Every year, more than 1.5 million children in the United States experience parental divorce. In almost all of these cases, the parents will be racked by guilt, and doubts about whether the child will be able to cope with the fact that his parents are no longer married to each other. In fact, fear about how a divorce will affect children is one of the main reasons that people continue to stay in unhappy marriages.
As it turns out, there is no conclusive evidence that clearly establishes that divorce is harmful to a child’s psyche. In fact, a growing amount of research now seems to find that the percentage of children, who deal with the negative emotional fallout of a divorce for years after, continues to drop. One study recently found that only a very small percentage of children, whose parents divorced, continued to struggle with emotional or psychological problems later as adults.
That does not mean that divorce doesn’t affect children at all. In one study conducted in 2002, researchers found that children will experience negative effects of the divorce, like anger, shock and anxiety. However, those negative effects only last for a short duration, and over a period of time, disappear. Typically, those negative reactions to the parental divorce may disappear by the second year after the divorce.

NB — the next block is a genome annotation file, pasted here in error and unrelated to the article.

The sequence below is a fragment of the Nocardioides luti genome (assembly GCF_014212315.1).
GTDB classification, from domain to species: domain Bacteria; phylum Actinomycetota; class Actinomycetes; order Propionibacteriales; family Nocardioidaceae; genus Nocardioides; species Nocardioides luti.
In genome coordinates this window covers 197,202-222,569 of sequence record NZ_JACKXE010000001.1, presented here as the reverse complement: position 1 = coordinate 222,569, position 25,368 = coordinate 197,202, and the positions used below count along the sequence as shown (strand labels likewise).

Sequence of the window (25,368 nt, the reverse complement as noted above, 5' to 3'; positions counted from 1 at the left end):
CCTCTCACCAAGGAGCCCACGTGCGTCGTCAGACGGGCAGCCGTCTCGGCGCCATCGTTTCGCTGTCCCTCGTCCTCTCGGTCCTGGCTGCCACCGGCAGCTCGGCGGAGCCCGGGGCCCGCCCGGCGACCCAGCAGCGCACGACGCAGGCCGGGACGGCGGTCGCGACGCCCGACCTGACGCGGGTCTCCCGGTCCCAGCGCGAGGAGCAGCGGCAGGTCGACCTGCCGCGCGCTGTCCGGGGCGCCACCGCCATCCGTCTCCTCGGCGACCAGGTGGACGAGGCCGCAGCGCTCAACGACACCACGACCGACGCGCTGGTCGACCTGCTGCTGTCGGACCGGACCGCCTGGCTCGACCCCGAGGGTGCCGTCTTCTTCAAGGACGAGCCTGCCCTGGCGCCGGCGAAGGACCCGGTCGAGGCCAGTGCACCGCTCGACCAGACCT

In fact, many children of divorced parents actually seem to do just as well as children of married parents when you monitor them over the long term. When these children were followed from childhood into their teens, and well into adulthood, the study found that there was very little difference between children of parents who were married to each other and divorced parents on a number of social measures, including the children’s academic achievements, their social and romantic relationships, emotional reactions, and other measures.
It’s hard to say that divorce is good for children, but there is an increasing amount of evidence that clearly indicates that it isn’t all bad either.